What a mess.
The NY SAFE Act, passed in January in response to the Newtown, Conn., school shooting and the shooting of two volunteer firefighters in Webster, N.Y., was supposed to place New York at the forefront of states protecting their citizens from gun violence. Gov. Andrew Cuomo surely thought it would help him nationally as the Democratic Party looks for presidential candidates to run in 2016. Passing a gay marriage bill, increasing the minimum wage and then having get-tough-on-guns legislation looks great on a progressive candidate's resume.
As we noted in January, the SAFE Act moved far too quickly. Cuomo and legislative leaders waited the customary three-day waiting period, public input and any floor debate over fears a discussion about gun control would either result in a watered down bill or no bill at all.
It resulted in something worse - massive public outcry and a law seen with no legitimacy by millions of state residents who feel they had no voice in the process.
Their voices are being heard now.
Cuomo's approval ratings dropped 15 points, and that was before newspaper opinion pages statewide were filled with letters decrying the legislation, before rallies started springing up around the state like spring flowers and before counties began passing resolutions signaling opposition to the gun law. Two legal actions have begun challenging the law on constitutional grounds.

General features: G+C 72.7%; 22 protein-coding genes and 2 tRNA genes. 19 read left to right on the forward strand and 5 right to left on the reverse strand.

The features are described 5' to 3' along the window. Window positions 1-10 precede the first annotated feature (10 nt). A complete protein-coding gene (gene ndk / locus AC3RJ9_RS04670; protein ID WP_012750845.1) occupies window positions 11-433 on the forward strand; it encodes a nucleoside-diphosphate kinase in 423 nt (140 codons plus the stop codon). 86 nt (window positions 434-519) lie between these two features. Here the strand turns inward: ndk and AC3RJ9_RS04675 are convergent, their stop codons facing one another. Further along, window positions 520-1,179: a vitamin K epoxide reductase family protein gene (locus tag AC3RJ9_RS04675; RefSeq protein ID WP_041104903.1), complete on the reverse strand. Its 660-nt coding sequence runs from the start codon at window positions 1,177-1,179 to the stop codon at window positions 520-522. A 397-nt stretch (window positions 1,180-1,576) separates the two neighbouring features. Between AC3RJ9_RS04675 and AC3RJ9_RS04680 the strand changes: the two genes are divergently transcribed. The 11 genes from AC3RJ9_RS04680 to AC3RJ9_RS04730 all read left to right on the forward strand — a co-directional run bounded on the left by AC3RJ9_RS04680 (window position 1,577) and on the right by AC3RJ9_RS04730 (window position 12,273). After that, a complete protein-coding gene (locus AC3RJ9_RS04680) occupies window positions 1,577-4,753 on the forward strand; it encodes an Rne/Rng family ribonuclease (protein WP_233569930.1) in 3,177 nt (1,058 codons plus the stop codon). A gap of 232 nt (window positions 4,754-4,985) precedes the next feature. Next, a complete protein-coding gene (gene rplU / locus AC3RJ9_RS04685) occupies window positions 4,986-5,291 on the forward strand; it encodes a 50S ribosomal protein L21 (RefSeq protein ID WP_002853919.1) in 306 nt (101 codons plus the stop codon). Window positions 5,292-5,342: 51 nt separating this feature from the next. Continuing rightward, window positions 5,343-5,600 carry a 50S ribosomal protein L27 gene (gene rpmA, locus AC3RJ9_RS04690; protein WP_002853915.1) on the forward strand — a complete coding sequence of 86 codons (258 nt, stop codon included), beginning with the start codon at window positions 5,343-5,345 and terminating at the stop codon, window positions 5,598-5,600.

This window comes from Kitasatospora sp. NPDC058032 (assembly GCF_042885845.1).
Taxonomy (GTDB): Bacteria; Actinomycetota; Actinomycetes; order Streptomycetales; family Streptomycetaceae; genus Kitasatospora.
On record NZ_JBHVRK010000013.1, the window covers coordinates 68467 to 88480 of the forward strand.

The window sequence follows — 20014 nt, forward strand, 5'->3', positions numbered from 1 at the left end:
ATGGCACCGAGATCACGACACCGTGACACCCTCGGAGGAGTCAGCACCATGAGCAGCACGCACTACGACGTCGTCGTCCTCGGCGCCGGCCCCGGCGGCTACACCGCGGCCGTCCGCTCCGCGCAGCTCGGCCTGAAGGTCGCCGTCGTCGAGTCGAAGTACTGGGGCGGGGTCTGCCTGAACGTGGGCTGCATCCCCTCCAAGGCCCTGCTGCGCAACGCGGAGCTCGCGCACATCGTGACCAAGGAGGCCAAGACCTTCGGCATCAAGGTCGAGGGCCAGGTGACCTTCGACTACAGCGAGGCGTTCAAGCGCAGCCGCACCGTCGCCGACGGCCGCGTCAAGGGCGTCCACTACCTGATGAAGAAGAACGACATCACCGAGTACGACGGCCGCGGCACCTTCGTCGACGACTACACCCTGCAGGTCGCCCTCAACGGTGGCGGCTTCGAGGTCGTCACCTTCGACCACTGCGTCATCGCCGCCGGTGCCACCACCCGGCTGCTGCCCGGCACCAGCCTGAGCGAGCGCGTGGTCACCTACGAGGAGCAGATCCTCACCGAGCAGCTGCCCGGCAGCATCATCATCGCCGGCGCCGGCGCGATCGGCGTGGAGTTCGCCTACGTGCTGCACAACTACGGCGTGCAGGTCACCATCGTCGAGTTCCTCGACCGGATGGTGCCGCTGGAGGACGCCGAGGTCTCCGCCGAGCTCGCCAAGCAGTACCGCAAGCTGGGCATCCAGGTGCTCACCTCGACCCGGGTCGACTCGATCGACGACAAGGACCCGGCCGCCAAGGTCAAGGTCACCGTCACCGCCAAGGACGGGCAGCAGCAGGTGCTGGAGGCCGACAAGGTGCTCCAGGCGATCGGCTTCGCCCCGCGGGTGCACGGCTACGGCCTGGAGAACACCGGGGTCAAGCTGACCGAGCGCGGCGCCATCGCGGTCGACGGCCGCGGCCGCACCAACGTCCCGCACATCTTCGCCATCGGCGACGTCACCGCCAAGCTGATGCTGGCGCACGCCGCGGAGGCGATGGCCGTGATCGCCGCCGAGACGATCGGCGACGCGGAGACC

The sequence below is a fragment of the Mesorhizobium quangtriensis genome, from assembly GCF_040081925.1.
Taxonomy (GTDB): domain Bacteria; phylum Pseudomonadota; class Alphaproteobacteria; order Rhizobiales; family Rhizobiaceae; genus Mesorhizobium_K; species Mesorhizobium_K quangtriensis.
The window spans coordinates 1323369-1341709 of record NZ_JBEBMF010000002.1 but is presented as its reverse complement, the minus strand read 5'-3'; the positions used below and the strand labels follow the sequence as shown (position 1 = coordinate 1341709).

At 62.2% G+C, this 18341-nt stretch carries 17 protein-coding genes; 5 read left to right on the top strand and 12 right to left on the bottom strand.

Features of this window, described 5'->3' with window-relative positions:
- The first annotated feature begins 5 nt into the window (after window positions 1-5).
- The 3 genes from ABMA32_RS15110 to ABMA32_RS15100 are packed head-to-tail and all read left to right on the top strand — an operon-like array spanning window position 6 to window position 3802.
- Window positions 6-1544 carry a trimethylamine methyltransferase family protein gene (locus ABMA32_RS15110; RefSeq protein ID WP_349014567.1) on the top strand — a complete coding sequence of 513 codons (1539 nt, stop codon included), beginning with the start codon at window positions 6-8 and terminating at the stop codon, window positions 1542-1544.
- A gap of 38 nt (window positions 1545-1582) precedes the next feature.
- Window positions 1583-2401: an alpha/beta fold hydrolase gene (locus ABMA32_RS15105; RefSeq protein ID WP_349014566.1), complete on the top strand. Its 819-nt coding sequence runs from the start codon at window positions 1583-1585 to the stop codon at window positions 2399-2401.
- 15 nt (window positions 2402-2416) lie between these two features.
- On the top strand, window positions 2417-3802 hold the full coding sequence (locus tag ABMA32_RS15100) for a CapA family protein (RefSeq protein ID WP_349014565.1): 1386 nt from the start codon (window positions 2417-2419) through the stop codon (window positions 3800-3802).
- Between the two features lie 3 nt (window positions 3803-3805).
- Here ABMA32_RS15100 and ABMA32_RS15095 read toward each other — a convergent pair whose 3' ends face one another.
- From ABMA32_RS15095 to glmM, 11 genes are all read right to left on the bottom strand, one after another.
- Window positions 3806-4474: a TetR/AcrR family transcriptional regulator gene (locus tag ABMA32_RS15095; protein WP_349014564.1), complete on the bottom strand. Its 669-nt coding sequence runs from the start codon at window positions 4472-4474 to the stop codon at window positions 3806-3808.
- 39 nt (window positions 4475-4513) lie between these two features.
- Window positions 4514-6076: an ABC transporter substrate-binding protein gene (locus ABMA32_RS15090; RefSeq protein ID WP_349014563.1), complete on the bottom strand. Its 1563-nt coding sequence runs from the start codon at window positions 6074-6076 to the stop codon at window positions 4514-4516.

And, because of errors in the original legislation, if no changes are made, police officers' guns could be illegal. Written permission would be necessary for police to go on school grounds with a loaded weapon. And, the law could stop the production of violent television shows and movies from being made in New York. Cuomo has said he will consider technical amendments to make sure these types of issues are avoided.
He must go further than that.
Revisiting the seven-round limit in an ammunition magazine is a good place to start. Finding a way to write the law so that it doesn't penalize legal gun owners is also worth discussing. He may even have to budge on the law's registration provisions, which many gun owners say is the first step down a slippery slope that ends with government eventually taking people's guns.
It's the price the governor must pay for short-circuiting the democratic process in January. The longer he holds out, the more he'll have to pay.